CANNES, France – He’s not reprising Aragorn, the heroic warrior from “Lord of the Rings,” but Viggo Mortensen’s lethal combat in “History of Violence,” which debuted yesterday at the Cannes Film Festival, drew cheers and gasps.
Mortensen, who arrived here on the Riviera sporting a Prince Valiant haircut and handlebar moustache for a 17th-century drama he’s filming in Spain, said his lengthy “Rings” experience was a help for this contemporary mob drama.
“I got some practice,” he said.
But Viggo pointed out that “History,” David Cronenberg’s film which co-stars Maria Bello and William Hurt, has meaning behind its violence.
“In David’s movie, violence is not glamorized or made to look beautiful or desirable to have that skill,” Mortensen said. “It’s a movie about authority and what that does to people and how it’s exercised—and violence is only one way of exercising authority.”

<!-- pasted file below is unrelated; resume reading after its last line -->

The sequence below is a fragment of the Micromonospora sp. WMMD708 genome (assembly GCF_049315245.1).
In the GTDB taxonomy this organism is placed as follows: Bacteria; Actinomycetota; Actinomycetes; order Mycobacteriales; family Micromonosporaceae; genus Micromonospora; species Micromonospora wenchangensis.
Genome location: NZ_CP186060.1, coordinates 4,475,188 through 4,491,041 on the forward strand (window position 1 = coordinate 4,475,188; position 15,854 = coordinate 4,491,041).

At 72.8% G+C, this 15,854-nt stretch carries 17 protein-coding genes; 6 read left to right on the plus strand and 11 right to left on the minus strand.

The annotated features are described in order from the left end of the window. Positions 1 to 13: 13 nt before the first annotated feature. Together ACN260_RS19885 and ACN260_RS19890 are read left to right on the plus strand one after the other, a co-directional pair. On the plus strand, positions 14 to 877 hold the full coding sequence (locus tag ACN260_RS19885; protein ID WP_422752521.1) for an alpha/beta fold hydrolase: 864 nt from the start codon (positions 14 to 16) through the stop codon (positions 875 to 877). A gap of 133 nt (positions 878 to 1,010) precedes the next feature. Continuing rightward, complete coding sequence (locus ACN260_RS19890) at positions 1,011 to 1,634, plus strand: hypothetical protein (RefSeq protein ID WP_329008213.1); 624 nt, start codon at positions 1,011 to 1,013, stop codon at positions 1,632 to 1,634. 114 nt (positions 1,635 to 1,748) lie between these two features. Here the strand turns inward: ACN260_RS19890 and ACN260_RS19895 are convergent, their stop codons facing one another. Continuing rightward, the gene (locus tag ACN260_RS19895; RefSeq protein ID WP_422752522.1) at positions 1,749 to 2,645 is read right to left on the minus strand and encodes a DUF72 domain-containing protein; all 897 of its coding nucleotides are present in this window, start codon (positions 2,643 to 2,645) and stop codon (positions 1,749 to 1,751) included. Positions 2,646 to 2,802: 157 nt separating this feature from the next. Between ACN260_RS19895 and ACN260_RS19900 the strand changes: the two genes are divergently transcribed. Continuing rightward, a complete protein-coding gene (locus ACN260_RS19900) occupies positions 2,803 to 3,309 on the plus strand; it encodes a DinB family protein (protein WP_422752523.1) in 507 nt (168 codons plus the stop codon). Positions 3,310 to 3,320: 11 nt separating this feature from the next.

Cronenberg, who engaged in a Euro-style lip-lock with his leading man in front of the paparazzi, said “sex and violence” are natural partners.
“It’s like bacon and eggs,” said the director in his droll, Hitchcock-style delivery. “If you look at history of cinematic violence, there’s a long one. There’s a violent component in sexuality and that’s a natural component for me to explore. As George Bernard Shaw said, ‘Conflict is the essence of drama.'”
And in this case, a chance to grab the festival’s top prize this coming weekend when the top prize, the Palme d’Or, is handed out.